Tomorrow’s trip to the Riverside reminds me of our visit to Middlesbrough towards the tail end of the 2006-07 season. The year that saw a dismal dip in form turn a probable mid-table finish turn into a nailbiter of a relegation battle. It cost Chris Coleman his job and the club, having perhaps realised that appointing Lawrie Sanchez was no guarantee of getting us across the finish line, chartered planes and plenty of transport to ferry the Fulham faithful up to the north east. They reckoned without a timely – and somewhat fortunate win over Liverpool – which rendered the result at the Riverside rather irrelevant. Cheered on by a sold out away following, the boys couldn’t raise themselves and, despite a calm bit of finishing from Simon Davies, were comfortably beaten.

In the grand scheme of things, a repeat of last season’s defeat at Middlesbrough probably won’t matter in the final analysis. We are further clear of the relegation zone than anyone could have realistically expected at the start of the season and, despite a couple of excellent away wins, would still be outsiders to pip West Ham to a taste of European football next year. Although he might be warming to the idea, you get the impression that Roy Hodgson wouldn’t like the Europa Cup as a potential distraction when the task of building on this fine season begins in August. Should we take this rather relaxed approach onto the field against Middlesbrough tomorrow afternoon, we could endure a long evening of soul-searching on the journey home.

Gareth Southgate’s job might not be on the line even if Boro go down – and I’ll leave Middlesbrough fans to comment on whether that’s another brave act of faith by the respected chairman Steve Gibson or something altogether more foolish. But Southgate might just have got his team playing at the right time. Some had written them off as certainties to join West Brom in the Championship next season, but Hull’s ill-timed nose-dive included a defeat at a rocking Riverside last weekend so passion and belief won’t be a problem for the home side.

Boro failed to show their true quality, which in my eyes should be enough to keep them clear of the relegation battle, at the Cottage earlier this season. They lost a midfield tussle and what I remember as a harsh penalty award ended their only real spell of pressure on the Fulham goal early in the second half. Hodgson’s side will have to be well and truly on their guard tomorrow though. Stewart Downing is often mentioned as a threat but you fancy John Pantsil will have his work cut out to keep the talented England international quiet. One slip up and a perfectly-judged cross or a rasping cross could spell danger.

Turkish international Tuncay Sanli also makes a habit of popping up with crucial goals for Middlesbrough. More than that, he can spark his side into life with a moment of skill or a run that takes him past three defenders. He might be a victim of his versatility – which has seen him shunted from the wing to up front – but he certainly won’t shirk away from the fight. With Alfonso Alves powerful and full of running up front, you can safely bet that Mark Schwarzer – on his first return to the Riverside since leaving Middlesbrough on a Bosman at the end of last season – will be kept busy.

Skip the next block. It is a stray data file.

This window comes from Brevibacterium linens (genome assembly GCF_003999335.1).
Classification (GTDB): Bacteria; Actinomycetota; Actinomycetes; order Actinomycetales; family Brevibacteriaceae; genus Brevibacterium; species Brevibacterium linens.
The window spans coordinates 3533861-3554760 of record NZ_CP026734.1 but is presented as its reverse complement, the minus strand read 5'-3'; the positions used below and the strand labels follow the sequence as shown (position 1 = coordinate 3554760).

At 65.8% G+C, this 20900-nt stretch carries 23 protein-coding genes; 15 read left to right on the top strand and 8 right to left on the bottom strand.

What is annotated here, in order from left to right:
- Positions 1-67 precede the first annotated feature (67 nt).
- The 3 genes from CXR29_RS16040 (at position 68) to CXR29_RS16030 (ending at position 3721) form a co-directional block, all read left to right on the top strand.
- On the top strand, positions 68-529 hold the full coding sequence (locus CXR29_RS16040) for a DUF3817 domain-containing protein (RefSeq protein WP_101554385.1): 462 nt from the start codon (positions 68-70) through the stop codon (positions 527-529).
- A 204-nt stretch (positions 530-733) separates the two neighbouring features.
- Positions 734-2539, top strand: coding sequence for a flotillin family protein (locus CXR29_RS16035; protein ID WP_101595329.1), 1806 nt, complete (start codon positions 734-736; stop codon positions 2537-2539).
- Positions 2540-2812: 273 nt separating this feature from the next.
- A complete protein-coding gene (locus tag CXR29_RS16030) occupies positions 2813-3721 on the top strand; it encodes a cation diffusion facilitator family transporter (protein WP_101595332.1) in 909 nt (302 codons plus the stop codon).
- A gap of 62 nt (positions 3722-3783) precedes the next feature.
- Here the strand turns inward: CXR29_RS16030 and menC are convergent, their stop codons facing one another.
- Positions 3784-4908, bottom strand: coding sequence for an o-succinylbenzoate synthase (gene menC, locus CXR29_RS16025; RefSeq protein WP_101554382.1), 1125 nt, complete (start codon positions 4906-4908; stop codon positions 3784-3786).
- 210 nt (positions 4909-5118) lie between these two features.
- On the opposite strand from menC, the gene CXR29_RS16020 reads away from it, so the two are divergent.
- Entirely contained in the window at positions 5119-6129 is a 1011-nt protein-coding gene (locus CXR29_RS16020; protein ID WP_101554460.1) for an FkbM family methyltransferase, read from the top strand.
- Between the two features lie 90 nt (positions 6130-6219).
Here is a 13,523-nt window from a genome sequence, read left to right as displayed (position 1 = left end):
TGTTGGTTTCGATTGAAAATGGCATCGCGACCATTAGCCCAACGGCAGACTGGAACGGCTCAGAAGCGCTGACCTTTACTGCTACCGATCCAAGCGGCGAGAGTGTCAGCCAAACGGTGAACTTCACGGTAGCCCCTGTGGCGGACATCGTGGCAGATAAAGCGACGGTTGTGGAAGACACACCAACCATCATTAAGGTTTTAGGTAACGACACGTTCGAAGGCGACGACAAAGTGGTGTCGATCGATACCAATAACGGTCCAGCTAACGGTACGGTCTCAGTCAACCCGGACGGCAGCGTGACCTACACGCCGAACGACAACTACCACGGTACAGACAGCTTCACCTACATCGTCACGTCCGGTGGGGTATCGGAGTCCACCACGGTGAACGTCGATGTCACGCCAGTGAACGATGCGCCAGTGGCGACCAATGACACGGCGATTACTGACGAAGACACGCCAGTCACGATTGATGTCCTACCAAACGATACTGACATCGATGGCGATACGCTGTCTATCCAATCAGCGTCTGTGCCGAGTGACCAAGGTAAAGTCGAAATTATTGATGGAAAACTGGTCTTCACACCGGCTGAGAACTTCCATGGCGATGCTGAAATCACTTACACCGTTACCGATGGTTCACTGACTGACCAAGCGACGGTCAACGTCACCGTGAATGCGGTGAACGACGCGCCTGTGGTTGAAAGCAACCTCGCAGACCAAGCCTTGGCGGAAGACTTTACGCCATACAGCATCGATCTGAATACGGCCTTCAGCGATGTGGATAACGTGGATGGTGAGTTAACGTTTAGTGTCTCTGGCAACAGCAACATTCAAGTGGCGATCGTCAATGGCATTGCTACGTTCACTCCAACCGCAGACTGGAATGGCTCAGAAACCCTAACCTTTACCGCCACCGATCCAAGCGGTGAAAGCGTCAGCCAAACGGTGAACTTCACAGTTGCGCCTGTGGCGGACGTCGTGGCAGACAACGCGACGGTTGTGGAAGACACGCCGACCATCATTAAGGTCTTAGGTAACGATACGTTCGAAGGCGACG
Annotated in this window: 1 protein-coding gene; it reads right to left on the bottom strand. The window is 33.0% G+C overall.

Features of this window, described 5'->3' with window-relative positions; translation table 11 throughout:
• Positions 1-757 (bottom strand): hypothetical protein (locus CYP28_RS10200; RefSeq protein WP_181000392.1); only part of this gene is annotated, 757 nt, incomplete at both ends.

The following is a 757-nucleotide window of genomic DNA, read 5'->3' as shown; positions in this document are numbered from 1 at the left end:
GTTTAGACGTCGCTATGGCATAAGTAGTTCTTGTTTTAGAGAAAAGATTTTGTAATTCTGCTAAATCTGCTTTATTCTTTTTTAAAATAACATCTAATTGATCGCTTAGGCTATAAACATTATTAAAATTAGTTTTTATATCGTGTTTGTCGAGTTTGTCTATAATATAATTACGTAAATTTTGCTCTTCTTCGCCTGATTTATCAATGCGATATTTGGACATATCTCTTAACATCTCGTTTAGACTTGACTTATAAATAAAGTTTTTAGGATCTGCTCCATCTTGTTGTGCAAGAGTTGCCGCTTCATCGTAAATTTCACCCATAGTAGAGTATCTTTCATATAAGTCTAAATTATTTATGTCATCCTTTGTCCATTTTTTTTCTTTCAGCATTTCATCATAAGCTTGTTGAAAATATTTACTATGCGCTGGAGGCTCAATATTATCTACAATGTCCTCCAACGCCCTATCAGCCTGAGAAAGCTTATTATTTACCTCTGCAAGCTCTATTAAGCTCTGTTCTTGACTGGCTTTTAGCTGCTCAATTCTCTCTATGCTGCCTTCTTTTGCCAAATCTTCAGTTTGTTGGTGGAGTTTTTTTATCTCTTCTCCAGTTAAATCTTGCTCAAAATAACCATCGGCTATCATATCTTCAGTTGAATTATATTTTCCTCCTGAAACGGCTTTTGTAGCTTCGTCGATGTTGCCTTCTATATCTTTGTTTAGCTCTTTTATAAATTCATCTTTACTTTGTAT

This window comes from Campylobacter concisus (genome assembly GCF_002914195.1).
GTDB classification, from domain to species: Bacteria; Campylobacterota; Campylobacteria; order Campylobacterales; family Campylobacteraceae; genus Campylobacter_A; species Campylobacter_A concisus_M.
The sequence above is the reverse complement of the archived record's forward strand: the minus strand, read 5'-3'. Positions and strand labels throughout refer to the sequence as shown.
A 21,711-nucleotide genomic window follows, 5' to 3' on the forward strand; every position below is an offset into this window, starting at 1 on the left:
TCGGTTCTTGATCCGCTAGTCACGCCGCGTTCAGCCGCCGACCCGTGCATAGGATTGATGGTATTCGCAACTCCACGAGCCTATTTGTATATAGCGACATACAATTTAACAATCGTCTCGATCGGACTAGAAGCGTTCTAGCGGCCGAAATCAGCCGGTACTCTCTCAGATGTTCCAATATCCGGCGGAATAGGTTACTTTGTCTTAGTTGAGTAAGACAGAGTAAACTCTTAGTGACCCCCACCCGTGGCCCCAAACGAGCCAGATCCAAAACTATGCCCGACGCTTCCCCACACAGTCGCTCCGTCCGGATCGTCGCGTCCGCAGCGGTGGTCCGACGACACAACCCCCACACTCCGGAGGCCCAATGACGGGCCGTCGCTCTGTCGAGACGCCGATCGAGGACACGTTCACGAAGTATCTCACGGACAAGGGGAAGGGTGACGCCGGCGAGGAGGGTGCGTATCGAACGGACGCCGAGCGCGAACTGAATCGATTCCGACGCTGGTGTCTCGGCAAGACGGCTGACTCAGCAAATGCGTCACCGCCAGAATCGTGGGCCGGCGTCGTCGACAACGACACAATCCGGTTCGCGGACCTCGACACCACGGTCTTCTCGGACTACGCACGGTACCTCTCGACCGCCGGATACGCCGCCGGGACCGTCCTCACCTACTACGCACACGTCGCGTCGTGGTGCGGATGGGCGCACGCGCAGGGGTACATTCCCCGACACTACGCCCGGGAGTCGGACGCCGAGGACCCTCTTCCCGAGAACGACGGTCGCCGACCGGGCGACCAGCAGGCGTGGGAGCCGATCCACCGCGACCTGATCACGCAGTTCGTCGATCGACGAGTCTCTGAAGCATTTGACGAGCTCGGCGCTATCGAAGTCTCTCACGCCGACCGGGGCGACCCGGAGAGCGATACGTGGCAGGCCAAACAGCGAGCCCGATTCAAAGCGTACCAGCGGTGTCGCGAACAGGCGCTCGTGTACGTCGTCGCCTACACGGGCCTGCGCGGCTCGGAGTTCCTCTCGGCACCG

Much will depend on what kind of Fulham show up. If we are prolifigate as we were in the first twenty minutes at the City of Manchester Stadium last Sunday, we’ll probably lose heavily. Should we be as clinical as we were after the break at Eastlands, it could be a very enjoyable afternoon. It is highly unlikely that Middlesbrough, full of hussle and bustle and likely to be roared on by a big crowd, will afford us the freedom to stroke the ball around as imperiously as we did at times against City. This won’t be an ocassion for the faint hearted. Dickson Etuhu will need to be ready to ‘go to war’ again – we could do with the kind of fired up performance he delivered against his brother last week.

No bigger compliment can be paid to Hodgson than the fact that Fulham are no longer a soft touch away from home. Pretty football doesn’t mask a soft underbelly anymore. One Middlesbrough site highlighted Danny Murphy and Clint Dempsey as the dangermen to watch out for. This is pretty remarkable when you consider that it is no exaggeration to say that neither were certainties to make the starting line-up last season. The general consensus after Murphy’s first few games was that his legs had gone, whilst it has taken a season of hard work and some crucial goals to convince Hodgson as well as some of the Fulham fans that Clint’s worth a regular place. Nobody is questioning their worth now.

Perhaps the most pleasing aspect of our successful season has been what we’ve achieved with a largely settled side. You wouldn’t expect too many changes at Middlesbrough. Giles Barnes cotinues to press his claims for a first-team opportunity with goals for the reserves but he’ll do well to make the bench tomorrow. Andy Gray said he could have sat down and picked the Fulham team at Eastlands within a few moments of his arrival. It would be foolish to describe us as predictable. Hodgson’s got as well-drilled and atuned to the task at hand – it looks like a lot of hard work and patient posession have taken us from the brink of disaster to the dizzying heights of eighth. Whether we can stay there remains to be seen.

MY FULHAM XI (4-4-2): Schwarzer; Pantsil, Konchesky, Hangeland, Hughes; Etuhu, Murphy, Davies, Dempsey; Zamora, A. Johnson. Subs: Zuberbuhler, Baird, Stoor, Dacourt, Gera, Nevland, Kamara.